Quarry Bank Mill Quarry Bank Mill Riverside Quarry Bank Mill Beech tree Quarry Bank Mill

Heading over the partially walled veg garden, you pass abundant beds, dotted with lilac iris, purple nepeta, swishy panicum, popping aster and blistering orange crocosmia. Clumps of towering yellow helianthus conflicted with the whole, and I can’t say I particularly appreciated their inclusion other than for height variation.

Quarry Bank Mill pond Quarry Bank Mill flowers Quarry Bank Mill aster verbena Quarry Bank Mill veg garden Quarry Bank Mill glasshouses

I did enjoy the greenhouse though, packed with pelargoniums and succulents.

Quarry Bank Mill greenhouse

Speke Hall

We left behind the mill and hurried over to Liverpool to pick up our friend Suzanne. Bless her, she was slightly housebound with a wrist injury – how crazily easy it is to break bones sometimes – and we were more than pleased to be able to give her some escape.

Speke Hall was on the agenda. It’s been on my radar for a while. I always used to see the signs when my parents drove me to and from Liverpool airport, during my year abroad. Additionally, I have friends who visit the hall regularly, for its antiques and proximity to planes. I seem to always attract “AV geeks”.

How unusual – food and drink was the first thing on the menu upon arrival! I love National Trust eateries. They’re so unfussy but satisfying.

The Tudor hall – yes, another late medieval property! – was kept from me for a while. Matt and Suzanne led me through the woodlands on the edge of the house initially. The path takes you on the trail of a giant, past his shoes, buttons and house, with poems along the way. All good fun for kids, little and big alike.

Speke Hall woodland Speke Hall giants shoes Kevin

Rounding a bend, Speke Hall itself emerged from the trees, rising ever more from behind a yew hedge. I was glad to see some rich red planting close to its walls, whether acer or sedum, contrasting nicely with variegated hostas and white blooms. The property also boasted a frothy and flowering rose garden, understated but effective at this time in the year.

Speke Hall Speke Hall Speke Hall roses

Here was a property combining Cheshire timber with brickwork. We found out this weekend that these homes wouldn’t have originally been white and black. They would have been left a combination of green-grey oak and creamy daub between.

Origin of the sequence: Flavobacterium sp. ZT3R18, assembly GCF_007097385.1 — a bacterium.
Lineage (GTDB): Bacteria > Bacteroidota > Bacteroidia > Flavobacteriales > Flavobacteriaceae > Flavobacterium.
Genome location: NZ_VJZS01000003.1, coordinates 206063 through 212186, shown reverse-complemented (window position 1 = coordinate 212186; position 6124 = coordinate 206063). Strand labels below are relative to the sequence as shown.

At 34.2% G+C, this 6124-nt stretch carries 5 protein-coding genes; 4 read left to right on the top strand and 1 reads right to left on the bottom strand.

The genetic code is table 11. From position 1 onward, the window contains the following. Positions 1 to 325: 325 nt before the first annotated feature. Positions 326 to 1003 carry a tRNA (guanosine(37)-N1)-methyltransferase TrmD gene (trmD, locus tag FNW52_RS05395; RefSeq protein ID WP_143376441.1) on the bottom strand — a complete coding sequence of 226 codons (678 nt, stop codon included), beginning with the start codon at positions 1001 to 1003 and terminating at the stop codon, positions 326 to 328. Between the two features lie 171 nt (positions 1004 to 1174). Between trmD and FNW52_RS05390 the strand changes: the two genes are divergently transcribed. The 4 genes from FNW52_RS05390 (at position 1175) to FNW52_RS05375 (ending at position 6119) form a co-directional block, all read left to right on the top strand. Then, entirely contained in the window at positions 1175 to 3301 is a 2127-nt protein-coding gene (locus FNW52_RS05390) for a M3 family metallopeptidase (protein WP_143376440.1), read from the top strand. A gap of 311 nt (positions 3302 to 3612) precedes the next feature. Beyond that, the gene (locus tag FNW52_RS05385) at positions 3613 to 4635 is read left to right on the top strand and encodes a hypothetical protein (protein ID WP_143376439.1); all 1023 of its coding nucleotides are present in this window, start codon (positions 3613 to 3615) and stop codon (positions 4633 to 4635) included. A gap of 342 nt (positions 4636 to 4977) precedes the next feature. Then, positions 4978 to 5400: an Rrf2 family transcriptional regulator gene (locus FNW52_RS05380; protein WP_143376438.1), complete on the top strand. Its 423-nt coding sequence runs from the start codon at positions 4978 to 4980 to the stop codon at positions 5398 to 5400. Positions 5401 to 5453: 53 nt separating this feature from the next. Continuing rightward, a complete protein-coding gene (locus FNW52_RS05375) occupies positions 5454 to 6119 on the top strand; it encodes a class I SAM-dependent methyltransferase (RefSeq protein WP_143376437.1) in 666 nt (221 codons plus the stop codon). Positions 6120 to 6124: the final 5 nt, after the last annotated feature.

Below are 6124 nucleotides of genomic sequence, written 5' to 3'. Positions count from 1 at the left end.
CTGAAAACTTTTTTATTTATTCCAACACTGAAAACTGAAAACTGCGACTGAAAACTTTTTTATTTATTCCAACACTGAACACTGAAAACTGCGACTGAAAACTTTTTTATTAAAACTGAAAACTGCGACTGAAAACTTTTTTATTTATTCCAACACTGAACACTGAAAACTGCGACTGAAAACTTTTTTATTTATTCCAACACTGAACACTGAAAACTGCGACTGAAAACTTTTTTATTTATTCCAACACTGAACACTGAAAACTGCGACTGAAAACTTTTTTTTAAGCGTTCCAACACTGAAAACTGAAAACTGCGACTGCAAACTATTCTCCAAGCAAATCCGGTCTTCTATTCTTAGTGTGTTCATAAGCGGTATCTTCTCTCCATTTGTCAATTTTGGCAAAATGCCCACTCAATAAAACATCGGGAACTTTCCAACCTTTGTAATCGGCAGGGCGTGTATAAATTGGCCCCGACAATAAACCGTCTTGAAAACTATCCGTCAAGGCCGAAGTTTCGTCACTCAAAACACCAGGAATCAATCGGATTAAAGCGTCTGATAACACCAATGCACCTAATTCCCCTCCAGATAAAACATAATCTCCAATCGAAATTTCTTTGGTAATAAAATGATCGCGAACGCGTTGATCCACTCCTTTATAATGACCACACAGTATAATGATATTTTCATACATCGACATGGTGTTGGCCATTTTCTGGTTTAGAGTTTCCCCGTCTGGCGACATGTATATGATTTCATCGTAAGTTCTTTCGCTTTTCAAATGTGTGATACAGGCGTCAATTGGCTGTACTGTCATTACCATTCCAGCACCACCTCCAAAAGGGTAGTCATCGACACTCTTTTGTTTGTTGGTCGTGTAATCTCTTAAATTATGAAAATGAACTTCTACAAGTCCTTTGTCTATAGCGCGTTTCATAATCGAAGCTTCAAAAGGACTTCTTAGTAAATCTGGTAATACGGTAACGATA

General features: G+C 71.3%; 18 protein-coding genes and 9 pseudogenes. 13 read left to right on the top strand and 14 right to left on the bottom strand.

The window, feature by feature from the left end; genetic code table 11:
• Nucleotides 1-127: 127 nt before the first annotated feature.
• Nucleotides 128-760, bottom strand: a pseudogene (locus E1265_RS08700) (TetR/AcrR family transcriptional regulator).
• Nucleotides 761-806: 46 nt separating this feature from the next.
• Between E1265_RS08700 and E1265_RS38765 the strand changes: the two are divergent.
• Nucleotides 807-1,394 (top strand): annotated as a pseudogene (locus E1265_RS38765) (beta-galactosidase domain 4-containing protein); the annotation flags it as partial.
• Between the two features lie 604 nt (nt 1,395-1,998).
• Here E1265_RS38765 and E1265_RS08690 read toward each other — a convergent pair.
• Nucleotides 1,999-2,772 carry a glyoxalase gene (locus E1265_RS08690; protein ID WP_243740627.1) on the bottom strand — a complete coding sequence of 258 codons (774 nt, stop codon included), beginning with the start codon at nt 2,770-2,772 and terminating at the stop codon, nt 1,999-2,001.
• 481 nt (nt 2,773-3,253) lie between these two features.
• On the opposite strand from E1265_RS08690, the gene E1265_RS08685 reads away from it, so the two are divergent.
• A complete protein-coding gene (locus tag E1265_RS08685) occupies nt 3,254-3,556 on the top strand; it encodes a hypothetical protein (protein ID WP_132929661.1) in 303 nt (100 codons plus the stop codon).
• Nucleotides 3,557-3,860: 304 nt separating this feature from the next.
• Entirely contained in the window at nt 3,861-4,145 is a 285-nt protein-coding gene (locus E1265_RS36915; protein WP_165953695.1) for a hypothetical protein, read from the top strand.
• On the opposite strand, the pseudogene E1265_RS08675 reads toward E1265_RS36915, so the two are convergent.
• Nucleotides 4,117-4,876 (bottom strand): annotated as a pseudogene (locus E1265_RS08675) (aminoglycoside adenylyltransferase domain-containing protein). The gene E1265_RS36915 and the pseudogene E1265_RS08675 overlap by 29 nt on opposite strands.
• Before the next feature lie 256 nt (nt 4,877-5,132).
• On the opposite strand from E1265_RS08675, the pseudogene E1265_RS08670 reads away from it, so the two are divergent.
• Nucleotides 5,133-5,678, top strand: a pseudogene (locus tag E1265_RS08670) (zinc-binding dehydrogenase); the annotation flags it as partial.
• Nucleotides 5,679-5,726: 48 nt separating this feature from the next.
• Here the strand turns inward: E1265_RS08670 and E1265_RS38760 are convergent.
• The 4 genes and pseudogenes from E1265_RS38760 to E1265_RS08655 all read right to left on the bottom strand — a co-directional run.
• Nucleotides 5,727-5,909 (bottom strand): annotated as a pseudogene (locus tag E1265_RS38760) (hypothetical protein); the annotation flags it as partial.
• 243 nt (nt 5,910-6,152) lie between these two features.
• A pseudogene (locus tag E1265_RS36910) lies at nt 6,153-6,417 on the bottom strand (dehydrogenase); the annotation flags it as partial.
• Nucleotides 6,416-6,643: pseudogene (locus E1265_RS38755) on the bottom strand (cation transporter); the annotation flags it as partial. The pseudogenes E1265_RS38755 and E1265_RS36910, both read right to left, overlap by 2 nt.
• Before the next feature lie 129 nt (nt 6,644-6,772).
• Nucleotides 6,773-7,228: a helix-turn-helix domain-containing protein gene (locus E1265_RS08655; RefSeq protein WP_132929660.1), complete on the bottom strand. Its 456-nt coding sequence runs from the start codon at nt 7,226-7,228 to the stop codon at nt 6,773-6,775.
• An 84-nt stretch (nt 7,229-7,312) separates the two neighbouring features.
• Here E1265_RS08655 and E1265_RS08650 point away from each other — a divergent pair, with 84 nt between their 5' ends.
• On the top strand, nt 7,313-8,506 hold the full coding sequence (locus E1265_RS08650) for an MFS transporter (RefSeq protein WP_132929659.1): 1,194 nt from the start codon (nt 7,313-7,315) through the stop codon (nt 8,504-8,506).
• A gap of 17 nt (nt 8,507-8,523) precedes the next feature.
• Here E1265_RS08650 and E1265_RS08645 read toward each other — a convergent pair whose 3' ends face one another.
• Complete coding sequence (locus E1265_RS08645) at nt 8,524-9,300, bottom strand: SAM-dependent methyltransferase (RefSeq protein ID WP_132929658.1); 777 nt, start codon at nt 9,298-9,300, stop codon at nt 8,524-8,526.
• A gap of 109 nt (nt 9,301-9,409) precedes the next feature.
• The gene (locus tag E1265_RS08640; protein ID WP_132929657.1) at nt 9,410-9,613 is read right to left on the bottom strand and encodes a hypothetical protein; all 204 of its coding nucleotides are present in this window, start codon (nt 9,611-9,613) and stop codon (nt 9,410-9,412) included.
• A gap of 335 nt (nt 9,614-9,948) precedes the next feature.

We also learnt the origin of the term eavesdropper. A hole was left in the eaves above the main entrance. A servant would hide up here when individuals arrived at the door. The aim was to learn the visitors’ purpose; be they friend or foe?

The interior of the hall, to say it had remained a home for generations, retained its overwhelmingly medieval feel. Clad in dark wood, each room was dark. There were some wonderful features; in particular I took a liking to this octagonal table, fitting perfectly into the bay window. Shame the afternoon tea wasn’t edible!

Speke Hall octagonal table

On our way back to the car we passed a well-stocked little veg garden – the second of the day. However, the absolute highlight of the day had to be having a go at archery before we entered the hall. You paid £1 each (or was it £2? I forget) for the firing of six arrows. A local society expert instructed you and away you went. I did pretty well I think. Very modest of me… I’ve always fancied doing archery, and now I’m even more curious about seeking out a club some day. Robin Hood, eat your heart out ha!

Kevin archery Speke Hall


Thursday 05 October

We jump ahead to October, and I had half a day off. Matt was over so we went for a wander up from Damflask to Ughill and back down again. The sun was shining which made it all the more enjoyable. We passed the gates to Ughill Hall, site of an infamous murder in the late 1980s. Here a solicitor shockingly murdered his partner and her infant daughter. On a sunlit afternoon such as this, you’d never believe it.

Damflask Ughill brook pines Ughill brook pines sunlight Ughill Brook Ughill fork in the road Ughill Hall gates Ughill copse Damflask path

Sunday 08 October

Sunday just gone Matt and I drove out to Hardwick Hall – “more glass than wall”, as Matthew likes to remind me. In fact, I’d counter that by saying “more fabric than wall”. I’d never been inside before, and I’m so glad we did this time. But, you know what, more about Hardwick in a future post…

Hardwick Hall

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Villa Reale di Marlia

Villa Reale di Marlia

If you’ve read my post Olives and vines you’ll recall the point before the wedding where four of us visited La Villa Reale di Marlia. It was fortuitous – the villa stands mere minutes from the vineyard and olive groves where we were staying. I […]

Not enough hours in the day

Not enough hours in the day

How can we add more hours to the day? A question I keep posing to myself regularly at the moment – the answer, of course, impossible. The reason for this pondering: I’ve found a new lease on life and there’s just so much out there […]

An eternal outlook

An eternal outlook

How often do you find yourself retracing steps from an earlier part of your life, sometimes without even realising it?